This Week’s Guest: Jon Levenson
Beginning Saturday night, the Jewish people will celebrate the holiday of Shavuot. During the festival, Jews traditionally study the book of Ruth, the biblical text that tells the story of a non-Jewish widow who becomes the great-grandmother of King David.
To help uncover why the book of Ruth is so beloved, and to make sense of the intertextual references and literary allusions at work in it, the Harvard professor Jon Levenson joins this week’s podcast. In conversation with Mosaic’s editor Jonathan Silver, he explains how the narrative drive of Ruth moves from death to life, and reveals how its principal figures manifest the virtue of ḥesed, traditionally translated as lovingkindness, and meaning loyal devotion.
Musical selections in this podcast are drawn from the Quintet for Clarinet and Strings, op. 31a, composed by Paul Ben-Haim and performed by the ARC Ensemble.
I think contemporary conversion has to be mentioned here. If you call that [Ruth’s declaration to Naomi] a conversion—again, that’s not I think accurate for the biblical context—but if you call that change a conversion, then it’s interesting that she does not convert in order to marry; she’s already converted before she’s married. She says those famous lines to Naomi before she’s ever heard of or met Boaz. In other words, it’s a totally authentic change, motivated I think by her ḥesed, her exemplary fidelity to Naomi, to the widowed, bereaved Naomi who’s lost her husband and both sons. Because she [Ruth] sticks with Naomi, in a sense, God sticks with her and she ends up sticking to and with the Jewish people and becoming a matriarch in Israel. I think that’s really one of the major themes of the story.
One other thing that needs to be mentioned is why it is that the narrator does telegraph that Ruth and Boaz are really well-matched. Here I think the vocabulary is very revealing. Boaz is called ish gibor ḥayil, which translates to a man of substance, gibor ḥayil, and then he pronounces Ruth to be eishet ḥayil, a woman of substance. Many of your listeners will recognize that latter term, eishet ḥayil, as the term that Proverbs uses to describe the ideal woman. That’s in a poem that Jewish husbands traditionally chant in honor of their wives just before the Sabbath meal on Friday night. Other than those two instances, that term, eishet ḥayil, woman of substance, worthy woman, however you want to translate it, figures only one other time in the Bible, and that’s also in Proverbs, in a verse that says a worthy woman is a crown to her husband—eishet ḥayil ateret ba’lah.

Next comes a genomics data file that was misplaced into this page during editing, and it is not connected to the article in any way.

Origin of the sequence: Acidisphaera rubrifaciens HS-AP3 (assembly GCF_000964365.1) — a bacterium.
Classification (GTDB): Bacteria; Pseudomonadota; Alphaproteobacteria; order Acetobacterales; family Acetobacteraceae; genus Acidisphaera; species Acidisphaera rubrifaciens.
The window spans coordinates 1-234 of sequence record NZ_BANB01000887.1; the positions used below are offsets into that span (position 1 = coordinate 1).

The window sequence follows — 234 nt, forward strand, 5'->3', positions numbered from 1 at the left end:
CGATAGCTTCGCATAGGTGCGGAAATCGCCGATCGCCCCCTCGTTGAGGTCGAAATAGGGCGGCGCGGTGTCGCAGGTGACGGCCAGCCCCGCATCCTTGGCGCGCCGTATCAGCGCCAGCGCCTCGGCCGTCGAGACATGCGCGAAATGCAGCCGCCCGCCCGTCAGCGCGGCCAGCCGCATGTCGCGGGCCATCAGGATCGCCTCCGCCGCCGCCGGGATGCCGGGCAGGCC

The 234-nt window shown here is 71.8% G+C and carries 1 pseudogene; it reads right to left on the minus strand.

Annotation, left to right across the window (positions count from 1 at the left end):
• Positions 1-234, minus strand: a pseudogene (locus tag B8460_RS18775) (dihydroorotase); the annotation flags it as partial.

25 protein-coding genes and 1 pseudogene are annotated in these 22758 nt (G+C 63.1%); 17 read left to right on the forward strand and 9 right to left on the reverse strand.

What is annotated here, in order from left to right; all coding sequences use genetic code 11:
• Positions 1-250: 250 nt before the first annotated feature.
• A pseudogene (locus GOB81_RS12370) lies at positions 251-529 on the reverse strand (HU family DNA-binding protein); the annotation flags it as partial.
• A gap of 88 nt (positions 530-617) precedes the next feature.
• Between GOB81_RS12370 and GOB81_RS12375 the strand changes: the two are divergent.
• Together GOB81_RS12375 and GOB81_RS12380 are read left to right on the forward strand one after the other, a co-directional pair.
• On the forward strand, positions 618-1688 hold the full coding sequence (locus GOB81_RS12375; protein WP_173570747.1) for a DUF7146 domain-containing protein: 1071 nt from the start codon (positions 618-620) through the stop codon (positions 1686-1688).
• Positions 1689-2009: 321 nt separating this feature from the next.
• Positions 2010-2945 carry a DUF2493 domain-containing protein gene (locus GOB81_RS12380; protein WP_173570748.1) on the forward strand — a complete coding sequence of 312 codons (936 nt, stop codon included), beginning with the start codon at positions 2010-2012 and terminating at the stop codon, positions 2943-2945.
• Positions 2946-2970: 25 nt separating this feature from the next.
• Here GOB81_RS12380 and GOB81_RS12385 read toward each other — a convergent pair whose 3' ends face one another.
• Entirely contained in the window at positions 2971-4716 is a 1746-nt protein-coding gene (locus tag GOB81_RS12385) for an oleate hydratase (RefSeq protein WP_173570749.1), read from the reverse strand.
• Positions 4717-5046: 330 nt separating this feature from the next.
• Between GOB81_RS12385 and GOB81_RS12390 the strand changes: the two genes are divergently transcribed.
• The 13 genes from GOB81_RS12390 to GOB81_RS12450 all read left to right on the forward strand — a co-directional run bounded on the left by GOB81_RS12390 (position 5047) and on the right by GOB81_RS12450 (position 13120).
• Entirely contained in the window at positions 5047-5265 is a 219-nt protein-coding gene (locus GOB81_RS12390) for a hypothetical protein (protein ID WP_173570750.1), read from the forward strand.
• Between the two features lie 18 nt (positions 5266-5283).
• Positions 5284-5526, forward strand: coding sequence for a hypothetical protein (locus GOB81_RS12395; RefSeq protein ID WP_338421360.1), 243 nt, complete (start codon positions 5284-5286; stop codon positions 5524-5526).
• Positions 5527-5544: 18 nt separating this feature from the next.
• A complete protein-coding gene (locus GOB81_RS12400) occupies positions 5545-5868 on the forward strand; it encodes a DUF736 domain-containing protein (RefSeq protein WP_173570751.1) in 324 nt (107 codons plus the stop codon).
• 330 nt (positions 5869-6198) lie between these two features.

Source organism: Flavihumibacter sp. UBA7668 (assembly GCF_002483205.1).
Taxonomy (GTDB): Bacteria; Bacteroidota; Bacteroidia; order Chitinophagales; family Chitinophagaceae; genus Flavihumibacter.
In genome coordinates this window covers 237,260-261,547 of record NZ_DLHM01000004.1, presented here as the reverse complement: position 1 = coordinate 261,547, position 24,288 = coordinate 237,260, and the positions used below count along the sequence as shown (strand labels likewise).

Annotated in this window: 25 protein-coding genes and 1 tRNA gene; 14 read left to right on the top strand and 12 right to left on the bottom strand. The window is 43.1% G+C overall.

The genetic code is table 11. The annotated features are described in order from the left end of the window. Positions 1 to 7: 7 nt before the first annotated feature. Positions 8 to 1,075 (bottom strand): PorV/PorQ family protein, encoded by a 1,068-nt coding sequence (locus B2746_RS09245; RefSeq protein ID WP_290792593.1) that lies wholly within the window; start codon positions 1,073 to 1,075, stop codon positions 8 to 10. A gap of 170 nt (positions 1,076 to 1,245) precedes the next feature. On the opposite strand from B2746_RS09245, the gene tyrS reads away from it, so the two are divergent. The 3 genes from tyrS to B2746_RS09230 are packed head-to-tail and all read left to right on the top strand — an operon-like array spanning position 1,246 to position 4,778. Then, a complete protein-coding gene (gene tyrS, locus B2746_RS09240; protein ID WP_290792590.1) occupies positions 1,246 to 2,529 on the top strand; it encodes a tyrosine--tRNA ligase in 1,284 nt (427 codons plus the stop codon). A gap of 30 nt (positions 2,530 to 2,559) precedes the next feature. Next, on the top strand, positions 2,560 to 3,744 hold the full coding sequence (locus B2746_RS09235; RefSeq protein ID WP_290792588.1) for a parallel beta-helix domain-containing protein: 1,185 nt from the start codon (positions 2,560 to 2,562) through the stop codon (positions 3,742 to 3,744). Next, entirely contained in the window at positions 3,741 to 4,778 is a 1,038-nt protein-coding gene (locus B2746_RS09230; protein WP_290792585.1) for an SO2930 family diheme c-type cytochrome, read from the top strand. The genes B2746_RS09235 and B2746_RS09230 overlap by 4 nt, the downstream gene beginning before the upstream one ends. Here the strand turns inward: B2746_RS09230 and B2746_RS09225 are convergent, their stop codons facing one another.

I think that that distinctive terminology suggests they really are made for each other, but there’s an obstacle. The obstacle is that she’s a foreigner. Is she going to stick with it, is she going to prove worthy, and of course she then does prove worthy and as a result she’s rewarded. But she makes her great commitment before really knowing the rewards for it. I think to the rabbis of אalmudic times that suggests how people ought to come into Judaism and how Jews who are born Jewish ought to relate to Torah, namely that na’aseh v’nishma, we commit to doing it even before we know the details. Before we learn the details, we have a very fundamental life commitment. I think that’s one way in which they saw Ruth as exemplifying the ideal convert or for that matter the ideal Jew reaccepting the Torah on Shavuot.